Going along with tradition, we did as the the pilgrims who ascend the rock do and made a wish and then pulled the bell at the entrance of the chapel three times. I'll let you know if it comes true, and then maybe you will be convinced to come for a visit and make your own wish. Not only popular with tourists, many Basque fisherman in the neighboring villages visit the church before heading out to sea, and the chapel is full of offerings from them.

Atop the cliff we took in the stunning views that surround all sides of the church. Blessed with a bright blue sky that seemed to meet the never-ending Atlantic, the stark contrast of the rocky coast and the fresh grass and flowers made for a postcard-perfect view. With the wind at our face we relaxed for some time before the much easier walk down and the windy drive home.

Muxu (Basque for kiss)

Wednesday, June 23, 2010

Not all good things come to an end...

Well, it's been some time since I have talked about my future plans, and I assume for those of you who don't already know what I am up to, are starting to get curious.

As you remember, I applied for grad school at DePaul University for a Master's of Secondary Education with a focus in teaching Spanish and I was accepted. I applied a few months back still not sure if I really wanted to move back to the States or if I wanted to continue living my dream life here. I wasn't quite sure about much so figured that applying would be smart so that I would have options. The acceptance letter arrived to my Grammy's house and she immediatley called me. She told me I had received an envelope. I was excited because I know that a small envelope means rejection and I figured it would be the easiest way to not have to make a decision. However, she then told me that it was a big envelope, which I knew meant acceptance. My gut reaction at that moment was 'I wish I hadn't been accepted.' Grammy read the congrats letter and sent if off in the mail and since it was only a few days before my Semana Santa trip to Denmark, Sweden, Latvia and Berlin, I decided to not stress myself out yet about life plans.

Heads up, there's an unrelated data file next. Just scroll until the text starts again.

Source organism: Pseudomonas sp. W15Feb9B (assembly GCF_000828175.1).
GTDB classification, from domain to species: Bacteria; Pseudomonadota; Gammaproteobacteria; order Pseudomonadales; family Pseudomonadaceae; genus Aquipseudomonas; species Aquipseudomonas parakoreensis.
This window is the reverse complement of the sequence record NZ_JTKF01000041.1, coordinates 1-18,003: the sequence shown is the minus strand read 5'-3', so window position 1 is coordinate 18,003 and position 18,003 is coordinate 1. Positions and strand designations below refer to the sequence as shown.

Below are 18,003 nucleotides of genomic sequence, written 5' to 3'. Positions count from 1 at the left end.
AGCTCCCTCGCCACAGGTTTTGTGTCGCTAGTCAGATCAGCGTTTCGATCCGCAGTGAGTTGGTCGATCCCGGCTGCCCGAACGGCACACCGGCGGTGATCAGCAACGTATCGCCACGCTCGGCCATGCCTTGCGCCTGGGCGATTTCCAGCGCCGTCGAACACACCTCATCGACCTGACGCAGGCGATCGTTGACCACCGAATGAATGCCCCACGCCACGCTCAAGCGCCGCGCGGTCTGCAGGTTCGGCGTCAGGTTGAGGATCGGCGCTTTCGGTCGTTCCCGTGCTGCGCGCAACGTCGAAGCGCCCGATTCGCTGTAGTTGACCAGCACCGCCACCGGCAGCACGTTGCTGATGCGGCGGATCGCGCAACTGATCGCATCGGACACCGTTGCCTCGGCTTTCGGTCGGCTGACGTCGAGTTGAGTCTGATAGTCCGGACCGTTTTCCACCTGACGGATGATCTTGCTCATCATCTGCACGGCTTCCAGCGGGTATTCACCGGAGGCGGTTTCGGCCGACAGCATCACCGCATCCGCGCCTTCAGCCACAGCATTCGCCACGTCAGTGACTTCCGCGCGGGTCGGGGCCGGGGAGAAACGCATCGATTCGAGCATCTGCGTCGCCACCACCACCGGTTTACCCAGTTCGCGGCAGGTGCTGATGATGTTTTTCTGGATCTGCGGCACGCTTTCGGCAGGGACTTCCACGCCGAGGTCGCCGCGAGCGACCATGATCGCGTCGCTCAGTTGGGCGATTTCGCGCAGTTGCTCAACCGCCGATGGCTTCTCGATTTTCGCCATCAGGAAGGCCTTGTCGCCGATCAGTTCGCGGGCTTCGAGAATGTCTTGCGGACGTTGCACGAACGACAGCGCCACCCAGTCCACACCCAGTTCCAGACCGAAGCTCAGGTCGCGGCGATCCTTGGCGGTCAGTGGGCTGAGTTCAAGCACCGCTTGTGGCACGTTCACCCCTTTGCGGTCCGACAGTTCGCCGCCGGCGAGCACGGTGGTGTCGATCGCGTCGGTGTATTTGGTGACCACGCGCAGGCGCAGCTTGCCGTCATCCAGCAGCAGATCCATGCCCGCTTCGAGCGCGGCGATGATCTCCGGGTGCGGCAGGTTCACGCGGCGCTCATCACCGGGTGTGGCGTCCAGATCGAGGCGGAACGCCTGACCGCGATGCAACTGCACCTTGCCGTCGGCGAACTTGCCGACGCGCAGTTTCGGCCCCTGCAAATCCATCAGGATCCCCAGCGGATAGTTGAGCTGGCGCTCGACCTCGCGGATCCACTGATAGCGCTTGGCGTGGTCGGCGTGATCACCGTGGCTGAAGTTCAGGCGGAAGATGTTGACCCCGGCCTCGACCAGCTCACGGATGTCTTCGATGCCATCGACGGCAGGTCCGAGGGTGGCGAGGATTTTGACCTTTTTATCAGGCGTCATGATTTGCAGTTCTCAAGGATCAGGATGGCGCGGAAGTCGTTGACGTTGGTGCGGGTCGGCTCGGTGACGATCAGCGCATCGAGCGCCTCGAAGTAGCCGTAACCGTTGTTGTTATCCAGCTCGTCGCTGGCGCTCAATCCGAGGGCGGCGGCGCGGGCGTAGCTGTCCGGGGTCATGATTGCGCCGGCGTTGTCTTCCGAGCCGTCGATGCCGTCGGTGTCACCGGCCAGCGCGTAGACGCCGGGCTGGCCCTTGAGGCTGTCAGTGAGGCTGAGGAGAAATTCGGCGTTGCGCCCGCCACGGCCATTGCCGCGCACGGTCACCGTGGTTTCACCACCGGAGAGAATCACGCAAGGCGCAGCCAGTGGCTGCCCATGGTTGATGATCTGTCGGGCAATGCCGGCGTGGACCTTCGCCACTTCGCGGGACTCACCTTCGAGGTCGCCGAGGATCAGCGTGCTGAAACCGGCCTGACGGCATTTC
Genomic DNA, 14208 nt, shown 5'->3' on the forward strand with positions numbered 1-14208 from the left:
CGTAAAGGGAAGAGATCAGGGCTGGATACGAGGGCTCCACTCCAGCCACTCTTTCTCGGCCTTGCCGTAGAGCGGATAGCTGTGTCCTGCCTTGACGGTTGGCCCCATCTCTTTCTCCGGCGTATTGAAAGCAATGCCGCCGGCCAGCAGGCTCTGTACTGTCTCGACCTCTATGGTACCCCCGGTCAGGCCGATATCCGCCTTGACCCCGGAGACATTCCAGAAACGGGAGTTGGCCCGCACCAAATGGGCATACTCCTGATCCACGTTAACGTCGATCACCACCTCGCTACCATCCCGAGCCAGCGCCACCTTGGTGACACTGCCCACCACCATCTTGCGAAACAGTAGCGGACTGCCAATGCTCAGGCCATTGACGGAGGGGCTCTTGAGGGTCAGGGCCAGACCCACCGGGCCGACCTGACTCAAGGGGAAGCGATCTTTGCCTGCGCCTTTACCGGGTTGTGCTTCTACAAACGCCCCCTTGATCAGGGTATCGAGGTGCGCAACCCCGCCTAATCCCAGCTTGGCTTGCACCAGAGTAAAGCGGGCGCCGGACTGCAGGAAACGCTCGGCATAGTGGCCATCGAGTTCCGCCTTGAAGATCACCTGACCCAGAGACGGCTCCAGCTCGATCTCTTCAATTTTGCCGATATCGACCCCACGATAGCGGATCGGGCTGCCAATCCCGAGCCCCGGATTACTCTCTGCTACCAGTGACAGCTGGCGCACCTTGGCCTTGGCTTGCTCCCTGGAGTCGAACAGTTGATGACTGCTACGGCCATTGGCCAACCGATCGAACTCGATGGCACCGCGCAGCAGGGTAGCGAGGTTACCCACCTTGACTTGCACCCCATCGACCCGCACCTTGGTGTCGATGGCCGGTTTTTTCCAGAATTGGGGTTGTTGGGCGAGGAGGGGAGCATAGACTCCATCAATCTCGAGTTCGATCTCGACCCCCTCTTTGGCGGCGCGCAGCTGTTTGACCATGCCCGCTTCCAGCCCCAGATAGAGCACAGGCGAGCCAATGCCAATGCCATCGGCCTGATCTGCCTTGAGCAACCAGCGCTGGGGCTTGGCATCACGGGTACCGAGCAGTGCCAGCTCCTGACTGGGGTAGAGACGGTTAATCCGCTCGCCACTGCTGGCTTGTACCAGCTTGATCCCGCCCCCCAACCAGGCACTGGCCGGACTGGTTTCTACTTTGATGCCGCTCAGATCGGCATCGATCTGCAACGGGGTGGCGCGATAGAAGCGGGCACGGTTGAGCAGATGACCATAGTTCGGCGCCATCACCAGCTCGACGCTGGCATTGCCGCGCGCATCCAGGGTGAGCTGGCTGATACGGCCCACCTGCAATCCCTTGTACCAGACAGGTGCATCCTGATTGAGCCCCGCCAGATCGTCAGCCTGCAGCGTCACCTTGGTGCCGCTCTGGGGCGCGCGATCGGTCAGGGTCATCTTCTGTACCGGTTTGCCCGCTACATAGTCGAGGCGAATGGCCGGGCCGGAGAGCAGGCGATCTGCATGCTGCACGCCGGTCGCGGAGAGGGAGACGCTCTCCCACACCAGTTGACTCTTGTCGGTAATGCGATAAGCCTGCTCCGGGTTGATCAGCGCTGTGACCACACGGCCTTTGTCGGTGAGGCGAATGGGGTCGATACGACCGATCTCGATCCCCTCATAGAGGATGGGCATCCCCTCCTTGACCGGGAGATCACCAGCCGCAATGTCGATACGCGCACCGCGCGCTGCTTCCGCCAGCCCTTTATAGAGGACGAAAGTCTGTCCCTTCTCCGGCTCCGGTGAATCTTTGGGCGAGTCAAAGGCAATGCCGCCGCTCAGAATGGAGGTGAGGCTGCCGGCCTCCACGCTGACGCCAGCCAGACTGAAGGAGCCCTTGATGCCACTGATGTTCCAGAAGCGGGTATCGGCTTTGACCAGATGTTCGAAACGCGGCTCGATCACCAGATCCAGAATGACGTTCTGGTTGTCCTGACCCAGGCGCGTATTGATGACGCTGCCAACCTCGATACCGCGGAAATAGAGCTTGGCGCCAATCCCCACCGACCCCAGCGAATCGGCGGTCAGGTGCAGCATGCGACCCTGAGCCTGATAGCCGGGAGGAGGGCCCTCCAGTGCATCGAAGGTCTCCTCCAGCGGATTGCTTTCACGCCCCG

I did a lot of thinking over the next few days and a lot on the trip and while in Sweden, on the island of Vaxholm, when I was sitting alone on a private dock - just me, the waves and the cold, I decided that I would reject the acceptance and continue living in Spain. I think that as soon as I heard that I was accepted I knew that I wouldn't go back, but such a big decision took some time for me to admit to myself.